To the more general point though, it is definitely the case that a lot of more experienced winemakers do very little "hands on" work in the cellar, which is analogous to the beverage director position it seems to me.

Unknown said...

i can attest. he's ALWAYS there.

Sean Mitchell said...

My take is a slightly different one. I would view this outcome as something of a credit to the very exacting MS qualification, in that it would seem to open doors to a number of different wine related career options for those dedicated enough to undertake it.

Dominick Purnomo said...

It's the natural progression of most careers. The skill or task that defined you, becomes the thing that you no longer do as you ascend in your career. Maybe it's a physician who moves to a hospital administrator role. Perhaps it's an attorney who becomes the firm's CEO. Maybe a mason or carpenter who transitions to a general contractor. A teacher who becomes a principal or superintendent. A journalist who becomes an editor. A chef who becomes a restaurateur. It you look around, you can apply it to just about any career.

Bob Henry said...

Blake, et. al.:

Here in Los Angeles County, I am aware of only two Master Sommeliers who "work the floor." (One is at Spago restaurant.)

To the south of us in Orange County, Michael Jordan [no, not THAT M.J.] ran the wine program at Disneyland's Napa Rose restaurant, and later The Ranch Restaurant and Saloon.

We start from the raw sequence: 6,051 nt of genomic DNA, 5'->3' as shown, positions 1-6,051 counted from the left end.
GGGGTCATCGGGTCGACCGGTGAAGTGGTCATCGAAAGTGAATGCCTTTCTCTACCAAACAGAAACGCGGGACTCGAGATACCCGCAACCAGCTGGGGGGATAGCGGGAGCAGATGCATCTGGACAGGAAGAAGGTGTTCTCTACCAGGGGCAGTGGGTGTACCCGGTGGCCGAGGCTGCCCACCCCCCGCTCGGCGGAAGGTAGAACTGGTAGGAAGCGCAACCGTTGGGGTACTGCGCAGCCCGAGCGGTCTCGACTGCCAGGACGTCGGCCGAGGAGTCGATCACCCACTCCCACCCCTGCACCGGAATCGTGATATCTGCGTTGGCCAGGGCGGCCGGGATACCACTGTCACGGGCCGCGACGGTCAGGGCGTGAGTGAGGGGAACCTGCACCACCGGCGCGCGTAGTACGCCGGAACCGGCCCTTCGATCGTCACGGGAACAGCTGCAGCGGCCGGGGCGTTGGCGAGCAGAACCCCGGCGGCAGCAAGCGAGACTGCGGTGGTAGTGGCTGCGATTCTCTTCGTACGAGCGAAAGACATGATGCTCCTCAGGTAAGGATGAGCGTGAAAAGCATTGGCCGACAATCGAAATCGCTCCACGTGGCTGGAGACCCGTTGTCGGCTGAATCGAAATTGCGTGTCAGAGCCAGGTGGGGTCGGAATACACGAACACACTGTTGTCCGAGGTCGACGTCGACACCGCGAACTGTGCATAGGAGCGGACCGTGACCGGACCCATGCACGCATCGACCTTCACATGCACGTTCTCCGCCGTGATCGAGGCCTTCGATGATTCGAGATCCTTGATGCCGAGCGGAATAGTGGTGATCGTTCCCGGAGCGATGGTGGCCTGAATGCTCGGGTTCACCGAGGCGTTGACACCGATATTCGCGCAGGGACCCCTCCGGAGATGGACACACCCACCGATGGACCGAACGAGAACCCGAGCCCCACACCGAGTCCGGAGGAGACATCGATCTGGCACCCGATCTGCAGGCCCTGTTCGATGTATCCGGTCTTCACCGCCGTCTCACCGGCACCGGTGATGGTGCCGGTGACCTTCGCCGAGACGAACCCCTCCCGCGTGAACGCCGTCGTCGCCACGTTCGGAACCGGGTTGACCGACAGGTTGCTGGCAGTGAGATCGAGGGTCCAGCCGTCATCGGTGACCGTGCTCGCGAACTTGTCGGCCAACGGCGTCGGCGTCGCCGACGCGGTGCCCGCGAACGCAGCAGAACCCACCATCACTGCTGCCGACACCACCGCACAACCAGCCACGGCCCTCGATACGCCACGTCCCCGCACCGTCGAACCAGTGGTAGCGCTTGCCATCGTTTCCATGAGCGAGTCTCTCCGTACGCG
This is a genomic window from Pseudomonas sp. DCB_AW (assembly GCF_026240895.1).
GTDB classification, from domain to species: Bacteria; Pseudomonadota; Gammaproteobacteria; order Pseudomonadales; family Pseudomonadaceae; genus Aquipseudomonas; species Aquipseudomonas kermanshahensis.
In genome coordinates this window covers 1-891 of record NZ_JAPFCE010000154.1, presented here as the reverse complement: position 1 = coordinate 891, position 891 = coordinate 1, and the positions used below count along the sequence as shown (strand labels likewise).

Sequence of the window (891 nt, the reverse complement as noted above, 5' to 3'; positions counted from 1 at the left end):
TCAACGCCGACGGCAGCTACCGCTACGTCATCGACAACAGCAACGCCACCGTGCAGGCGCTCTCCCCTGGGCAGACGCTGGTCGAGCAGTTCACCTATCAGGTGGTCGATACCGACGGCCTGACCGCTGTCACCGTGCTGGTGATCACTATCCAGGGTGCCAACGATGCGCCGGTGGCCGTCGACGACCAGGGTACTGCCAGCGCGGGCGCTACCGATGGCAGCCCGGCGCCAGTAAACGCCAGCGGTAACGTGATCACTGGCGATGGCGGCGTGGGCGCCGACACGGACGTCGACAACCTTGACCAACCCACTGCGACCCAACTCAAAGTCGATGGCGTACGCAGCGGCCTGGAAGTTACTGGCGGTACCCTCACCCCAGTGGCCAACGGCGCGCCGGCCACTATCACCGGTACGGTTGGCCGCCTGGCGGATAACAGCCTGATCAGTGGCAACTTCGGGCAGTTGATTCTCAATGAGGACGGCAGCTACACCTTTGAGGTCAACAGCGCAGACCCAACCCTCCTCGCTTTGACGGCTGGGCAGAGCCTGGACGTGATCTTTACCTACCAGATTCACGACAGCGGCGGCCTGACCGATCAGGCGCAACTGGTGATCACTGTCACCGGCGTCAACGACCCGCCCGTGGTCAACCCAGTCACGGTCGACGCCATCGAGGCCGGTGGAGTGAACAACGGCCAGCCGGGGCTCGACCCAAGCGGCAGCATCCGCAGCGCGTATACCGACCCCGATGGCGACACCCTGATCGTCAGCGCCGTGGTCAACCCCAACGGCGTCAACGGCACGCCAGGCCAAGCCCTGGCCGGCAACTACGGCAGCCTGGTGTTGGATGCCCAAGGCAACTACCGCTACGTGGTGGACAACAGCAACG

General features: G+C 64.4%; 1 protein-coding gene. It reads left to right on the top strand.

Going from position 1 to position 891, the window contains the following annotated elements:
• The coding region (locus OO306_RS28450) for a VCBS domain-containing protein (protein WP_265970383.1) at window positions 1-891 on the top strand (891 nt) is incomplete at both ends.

No longer.

It has been suggested that M.S.-es consistently find work in five towns: Las Vegas (casino restaurants), Disney World (restaurants), New York, Chicago and San Francisco.

Here in Los Angeles, fine dining restaurant patrons have become accustomed to bringing their own wines into restaurants and paying a corkage fee -- which precludes the need of the services of a sommelier or even Master Sommelier to advise on one's selection.

And it has been suggested that many experienced wine drinkers likewise don't require the services of a sommelier or Master Sommelier to chose a wine off the wine list. They know what they like, and order off the wine list accordingly.

So if the owners of fine dining restaurants conclude that few patrons are using the services of a Master Sommelier, then such high salaried positions get eliminated over time.

(Or never get hired at all at newly-opened establishments.)

Such bleak employment prospects drive Master Sommeliers into other allied fields in the wine industry.

So, too, does the lifestyle. It has been suggested that the post-midnight hours kept by sommeliers is a "young person's game." If you've been at it for awhile and have a spouse and kids, then coming home at 2 in morning means you rarely see either except on your days off.

Such "work-life balance issues" likewise drive Master Sommeliers into allied fields.

Unknown said...

This is a main problem of the whole Sommelier profession, even for World Champions - you try to be a succesful sommelier, just to make sure that you are able to go off teh floor. Working on the floor is for sure a very tough job. So, being a succesful sommelier has an element of self destruction to it.

The Sommeliere said...

When I was a working somm (however, not a master somm), I spent most of my time on the floor.